“We have so many characters in our squad and even the younger guys have got a real resilience about them. They will relish going to Ibrox in front of 50,000 fans. Obviously we are on a good run and you could say the heat is on Rangers a wee bit. That is what the gaffer keeps telling us, don’t fear it but go and enjoy it. You don’t want to look back and say we were fearful in any game. We want to go and express ourselves and if we do that we know we have guys who can hurt Rangers. Not just their defence either but any defence.
“You could argue going into their backyard on equal points with the potential to go in front of them is a massive test. But you could argue the last time we played them when they could have gone 11 points clear was a massive test because you are saying maybe that would have been a bridge too far. You are always saying this is a test. If we win this, to maintain the momentum in the next again week will be just a big test. It is a week-by-week thing and everyone in football knows the importance of not getting ahead of yourself so I am not saying we are going to go and definitely beat them because it is a very difficult game.
“The more we win the more the momentum grows. Also the more we become a scalp. You can’t discount Falkirk in this title race, they are on a fabulous run as well. They have beaten Rangers and only lost a couple of games all season. From front to back they are good. Everyone is speaking about the two teams but you need to give Peter Houston credit as well. It is intriguing for the fans that we are all so tightly grouped together. From a neutral’s perspective it must be entertaining.”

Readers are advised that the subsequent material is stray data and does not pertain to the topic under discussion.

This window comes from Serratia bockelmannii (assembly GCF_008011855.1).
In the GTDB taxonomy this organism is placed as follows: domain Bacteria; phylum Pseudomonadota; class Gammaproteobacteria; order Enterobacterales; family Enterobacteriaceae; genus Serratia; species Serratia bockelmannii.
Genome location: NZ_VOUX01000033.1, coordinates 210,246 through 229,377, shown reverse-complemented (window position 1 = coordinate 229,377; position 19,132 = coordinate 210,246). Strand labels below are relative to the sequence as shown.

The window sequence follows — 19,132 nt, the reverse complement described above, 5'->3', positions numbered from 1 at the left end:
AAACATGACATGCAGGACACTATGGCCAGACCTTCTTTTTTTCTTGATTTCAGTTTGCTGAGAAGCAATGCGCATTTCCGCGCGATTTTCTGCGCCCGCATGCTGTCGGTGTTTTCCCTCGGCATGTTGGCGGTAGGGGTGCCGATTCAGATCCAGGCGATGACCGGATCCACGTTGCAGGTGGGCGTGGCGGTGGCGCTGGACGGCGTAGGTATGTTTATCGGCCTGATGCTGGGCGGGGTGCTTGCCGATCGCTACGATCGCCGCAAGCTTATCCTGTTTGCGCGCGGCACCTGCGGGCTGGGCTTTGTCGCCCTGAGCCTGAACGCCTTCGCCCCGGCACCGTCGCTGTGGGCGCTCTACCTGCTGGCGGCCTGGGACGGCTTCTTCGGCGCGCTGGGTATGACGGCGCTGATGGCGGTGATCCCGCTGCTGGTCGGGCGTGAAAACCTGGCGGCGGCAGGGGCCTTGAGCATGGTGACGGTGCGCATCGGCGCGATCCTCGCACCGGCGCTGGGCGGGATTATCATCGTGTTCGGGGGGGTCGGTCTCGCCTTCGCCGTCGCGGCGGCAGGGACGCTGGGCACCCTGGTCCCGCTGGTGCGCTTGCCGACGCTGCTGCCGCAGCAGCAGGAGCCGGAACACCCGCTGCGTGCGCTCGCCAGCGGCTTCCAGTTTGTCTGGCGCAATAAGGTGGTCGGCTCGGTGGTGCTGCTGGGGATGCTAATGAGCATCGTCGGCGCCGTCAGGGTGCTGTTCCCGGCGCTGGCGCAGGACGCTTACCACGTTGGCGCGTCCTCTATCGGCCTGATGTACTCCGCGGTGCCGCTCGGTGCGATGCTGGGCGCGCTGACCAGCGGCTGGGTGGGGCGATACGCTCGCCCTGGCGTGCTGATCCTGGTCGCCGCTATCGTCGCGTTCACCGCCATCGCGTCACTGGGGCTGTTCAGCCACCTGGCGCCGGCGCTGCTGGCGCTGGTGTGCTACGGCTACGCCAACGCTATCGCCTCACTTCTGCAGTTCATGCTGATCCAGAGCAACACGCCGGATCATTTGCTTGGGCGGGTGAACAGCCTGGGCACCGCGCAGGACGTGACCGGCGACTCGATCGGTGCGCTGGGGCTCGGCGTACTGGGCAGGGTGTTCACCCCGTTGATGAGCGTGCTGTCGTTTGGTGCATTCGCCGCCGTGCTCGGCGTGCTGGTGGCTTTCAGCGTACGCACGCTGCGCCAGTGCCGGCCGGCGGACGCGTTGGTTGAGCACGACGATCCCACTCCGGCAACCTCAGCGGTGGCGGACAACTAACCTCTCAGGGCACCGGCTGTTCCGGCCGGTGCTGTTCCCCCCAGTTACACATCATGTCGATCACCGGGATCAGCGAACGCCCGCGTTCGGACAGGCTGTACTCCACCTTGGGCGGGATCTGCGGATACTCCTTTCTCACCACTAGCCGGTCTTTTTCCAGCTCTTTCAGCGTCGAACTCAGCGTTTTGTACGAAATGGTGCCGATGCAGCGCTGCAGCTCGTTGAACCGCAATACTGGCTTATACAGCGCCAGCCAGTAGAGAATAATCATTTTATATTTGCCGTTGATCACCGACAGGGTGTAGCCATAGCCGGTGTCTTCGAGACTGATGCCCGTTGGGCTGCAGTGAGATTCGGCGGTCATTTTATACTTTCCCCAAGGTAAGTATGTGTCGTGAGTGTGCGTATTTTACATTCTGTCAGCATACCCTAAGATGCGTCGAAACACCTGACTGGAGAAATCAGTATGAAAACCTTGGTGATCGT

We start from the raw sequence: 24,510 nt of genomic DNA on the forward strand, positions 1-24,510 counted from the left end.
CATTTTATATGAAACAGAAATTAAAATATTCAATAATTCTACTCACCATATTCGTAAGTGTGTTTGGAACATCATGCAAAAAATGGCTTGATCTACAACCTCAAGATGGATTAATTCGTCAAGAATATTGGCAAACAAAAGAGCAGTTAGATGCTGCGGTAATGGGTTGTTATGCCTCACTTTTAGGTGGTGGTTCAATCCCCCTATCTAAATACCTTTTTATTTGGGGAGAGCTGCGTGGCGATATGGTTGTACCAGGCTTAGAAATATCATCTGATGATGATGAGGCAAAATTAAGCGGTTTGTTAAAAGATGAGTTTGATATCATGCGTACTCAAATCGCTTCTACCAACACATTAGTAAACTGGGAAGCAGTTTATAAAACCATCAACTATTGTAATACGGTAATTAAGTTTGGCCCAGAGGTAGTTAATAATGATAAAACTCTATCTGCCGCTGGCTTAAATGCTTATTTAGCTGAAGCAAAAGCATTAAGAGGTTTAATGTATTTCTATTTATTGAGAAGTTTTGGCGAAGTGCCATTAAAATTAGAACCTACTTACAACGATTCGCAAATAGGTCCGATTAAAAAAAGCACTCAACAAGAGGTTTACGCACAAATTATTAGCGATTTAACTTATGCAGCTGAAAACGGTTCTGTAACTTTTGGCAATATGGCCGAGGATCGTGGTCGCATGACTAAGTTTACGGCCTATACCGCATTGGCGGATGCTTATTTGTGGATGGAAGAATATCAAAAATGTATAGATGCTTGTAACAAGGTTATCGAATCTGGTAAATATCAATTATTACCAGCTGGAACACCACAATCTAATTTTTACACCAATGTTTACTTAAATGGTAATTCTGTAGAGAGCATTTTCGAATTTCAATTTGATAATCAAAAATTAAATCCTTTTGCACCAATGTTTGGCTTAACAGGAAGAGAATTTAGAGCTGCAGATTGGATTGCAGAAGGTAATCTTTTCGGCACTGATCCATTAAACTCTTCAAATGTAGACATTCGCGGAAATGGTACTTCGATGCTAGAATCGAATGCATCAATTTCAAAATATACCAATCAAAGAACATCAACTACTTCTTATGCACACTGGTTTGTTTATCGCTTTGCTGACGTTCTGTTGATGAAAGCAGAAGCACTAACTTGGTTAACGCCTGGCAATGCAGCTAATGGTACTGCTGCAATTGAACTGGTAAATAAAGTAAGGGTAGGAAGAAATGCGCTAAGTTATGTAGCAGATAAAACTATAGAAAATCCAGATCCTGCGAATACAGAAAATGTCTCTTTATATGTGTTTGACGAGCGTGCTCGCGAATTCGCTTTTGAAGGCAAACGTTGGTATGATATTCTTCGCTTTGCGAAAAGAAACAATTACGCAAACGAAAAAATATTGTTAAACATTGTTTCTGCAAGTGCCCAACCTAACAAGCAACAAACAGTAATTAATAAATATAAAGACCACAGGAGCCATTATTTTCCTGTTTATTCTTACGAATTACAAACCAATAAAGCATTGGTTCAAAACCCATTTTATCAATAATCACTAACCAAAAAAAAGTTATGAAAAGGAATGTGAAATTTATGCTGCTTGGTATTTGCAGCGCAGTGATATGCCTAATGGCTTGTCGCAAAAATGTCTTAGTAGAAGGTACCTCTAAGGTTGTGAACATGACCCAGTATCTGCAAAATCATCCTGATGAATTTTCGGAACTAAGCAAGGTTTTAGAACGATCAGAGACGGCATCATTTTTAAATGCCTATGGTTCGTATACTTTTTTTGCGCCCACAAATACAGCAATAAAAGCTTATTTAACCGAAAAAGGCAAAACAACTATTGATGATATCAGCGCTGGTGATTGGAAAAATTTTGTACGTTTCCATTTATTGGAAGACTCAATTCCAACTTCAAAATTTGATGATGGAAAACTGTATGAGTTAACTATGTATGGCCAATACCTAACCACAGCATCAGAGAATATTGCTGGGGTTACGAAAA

McGregor’s entire senior career seems to have entertained him. With the exception of two long spells sidelined by cruciate ligament injuries. He may have endured a miserable time in his season at Ibrox, and he may have been dropped abruptly by the club. Yet, he has fondness for a time that allowed him to establish a firm friendship with daily travelling companion Lee Wallace.
“I’ve been on the receiving end of some good calls, coming from Cowdenbeath to St Mirren. From Arniston Rangers to Cowdenbeath. From St Mirren to Rangers. Rangers to Hibs. I’ve not had it bad all my career. I’ve had lots of ups. To be given a chance to play at Hibs at this stage of my career from where I started at 24, 25 still working in retail and playing part-time. To say I’ve been at St Mirren, Rangers, Hibs. There’s no negativity there at all. It’s fond memories. I’ll remember the year at Rangers although it never worked out the best for the team in terms of achieving what we wanted.
“I’m firmly focused on the new chapter. I’ve two years here and I do believe we have a strong enough team to win the league, go up and challenge when we go up in the Premiership. To help get Hibs up would be emotional… and to then get a few derbies, that would be another for the bucket list.”